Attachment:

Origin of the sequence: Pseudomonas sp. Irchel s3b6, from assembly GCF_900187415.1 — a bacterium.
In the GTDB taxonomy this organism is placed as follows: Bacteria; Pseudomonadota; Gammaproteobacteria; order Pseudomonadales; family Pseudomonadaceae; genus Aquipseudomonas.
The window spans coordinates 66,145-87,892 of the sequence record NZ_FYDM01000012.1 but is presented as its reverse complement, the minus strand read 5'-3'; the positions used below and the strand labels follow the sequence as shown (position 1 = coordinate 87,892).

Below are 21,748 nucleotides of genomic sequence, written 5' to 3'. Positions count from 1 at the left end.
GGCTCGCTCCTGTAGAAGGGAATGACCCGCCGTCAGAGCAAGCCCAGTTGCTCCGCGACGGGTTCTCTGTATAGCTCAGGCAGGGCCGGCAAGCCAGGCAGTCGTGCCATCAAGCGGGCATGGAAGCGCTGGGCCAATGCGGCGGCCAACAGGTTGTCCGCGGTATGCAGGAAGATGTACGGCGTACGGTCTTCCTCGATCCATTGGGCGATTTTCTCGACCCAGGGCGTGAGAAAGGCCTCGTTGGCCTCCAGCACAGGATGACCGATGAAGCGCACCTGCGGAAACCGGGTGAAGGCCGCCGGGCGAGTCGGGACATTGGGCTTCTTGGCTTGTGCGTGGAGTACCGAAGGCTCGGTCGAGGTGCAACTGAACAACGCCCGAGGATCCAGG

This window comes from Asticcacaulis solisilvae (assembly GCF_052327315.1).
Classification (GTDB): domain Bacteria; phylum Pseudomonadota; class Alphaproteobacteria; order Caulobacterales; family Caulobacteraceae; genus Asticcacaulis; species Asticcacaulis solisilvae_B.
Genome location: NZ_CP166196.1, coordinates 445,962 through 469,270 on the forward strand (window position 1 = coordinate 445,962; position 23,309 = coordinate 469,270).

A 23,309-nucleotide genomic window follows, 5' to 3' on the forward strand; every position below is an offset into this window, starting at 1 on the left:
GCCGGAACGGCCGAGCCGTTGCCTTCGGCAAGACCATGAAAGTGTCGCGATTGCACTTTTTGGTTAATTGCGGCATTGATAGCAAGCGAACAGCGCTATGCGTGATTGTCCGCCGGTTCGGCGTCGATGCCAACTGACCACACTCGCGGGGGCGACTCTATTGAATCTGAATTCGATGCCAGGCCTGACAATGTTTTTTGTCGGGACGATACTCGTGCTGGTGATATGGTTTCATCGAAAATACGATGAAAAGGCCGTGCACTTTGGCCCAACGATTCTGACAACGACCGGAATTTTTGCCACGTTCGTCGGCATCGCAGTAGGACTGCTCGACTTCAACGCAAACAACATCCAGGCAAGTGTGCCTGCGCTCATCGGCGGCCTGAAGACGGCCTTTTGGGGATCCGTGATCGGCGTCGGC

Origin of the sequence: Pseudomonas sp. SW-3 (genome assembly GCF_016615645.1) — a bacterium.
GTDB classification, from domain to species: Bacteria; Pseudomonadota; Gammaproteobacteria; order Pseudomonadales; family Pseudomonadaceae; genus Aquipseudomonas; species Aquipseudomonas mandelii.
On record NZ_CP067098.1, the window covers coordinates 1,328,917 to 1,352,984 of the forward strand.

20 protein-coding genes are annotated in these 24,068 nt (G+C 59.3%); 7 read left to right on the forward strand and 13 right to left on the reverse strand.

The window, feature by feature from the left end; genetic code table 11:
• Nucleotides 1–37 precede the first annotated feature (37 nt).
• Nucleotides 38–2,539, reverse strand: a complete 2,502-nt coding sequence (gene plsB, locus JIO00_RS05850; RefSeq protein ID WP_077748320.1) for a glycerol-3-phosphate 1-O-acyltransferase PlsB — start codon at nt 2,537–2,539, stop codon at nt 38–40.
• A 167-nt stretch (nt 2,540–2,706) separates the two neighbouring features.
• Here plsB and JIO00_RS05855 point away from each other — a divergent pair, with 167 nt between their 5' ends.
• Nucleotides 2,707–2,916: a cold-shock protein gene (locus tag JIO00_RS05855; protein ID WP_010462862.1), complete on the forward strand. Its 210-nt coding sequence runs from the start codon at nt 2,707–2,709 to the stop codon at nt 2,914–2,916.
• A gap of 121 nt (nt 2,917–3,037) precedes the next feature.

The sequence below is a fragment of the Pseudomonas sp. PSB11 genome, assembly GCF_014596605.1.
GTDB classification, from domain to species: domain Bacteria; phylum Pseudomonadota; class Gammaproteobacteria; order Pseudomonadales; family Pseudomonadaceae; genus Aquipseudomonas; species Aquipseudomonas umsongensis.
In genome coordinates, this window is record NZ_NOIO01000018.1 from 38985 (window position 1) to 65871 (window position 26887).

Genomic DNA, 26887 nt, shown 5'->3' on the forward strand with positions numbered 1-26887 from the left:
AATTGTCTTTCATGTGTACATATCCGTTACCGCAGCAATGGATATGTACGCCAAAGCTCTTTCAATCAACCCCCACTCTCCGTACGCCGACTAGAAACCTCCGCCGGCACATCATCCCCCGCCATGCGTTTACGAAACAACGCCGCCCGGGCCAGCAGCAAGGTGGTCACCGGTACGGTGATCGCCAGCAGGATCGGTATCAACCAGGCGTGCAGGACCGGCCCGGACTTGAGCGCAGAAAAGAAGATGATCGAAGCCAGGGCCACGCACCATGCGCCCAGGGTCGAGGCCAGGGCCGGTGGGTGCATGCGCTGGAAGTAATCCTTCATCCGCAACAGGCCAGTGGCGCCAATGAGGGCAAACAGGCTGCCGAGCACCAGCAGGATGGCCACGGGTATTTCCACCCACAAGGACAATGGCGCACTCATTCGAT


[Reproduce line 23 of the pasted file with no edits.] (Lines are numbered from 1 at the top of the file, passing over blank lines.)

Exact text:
GTDB classification, from domain to species: domain Bacteria; phylum Pseudomonadota; class Gammaproteobacteria; order Pseudomonadales; family Pseudomonadaceae; genus Aquipseudomonas; species Aquipseudomonas umsongensis.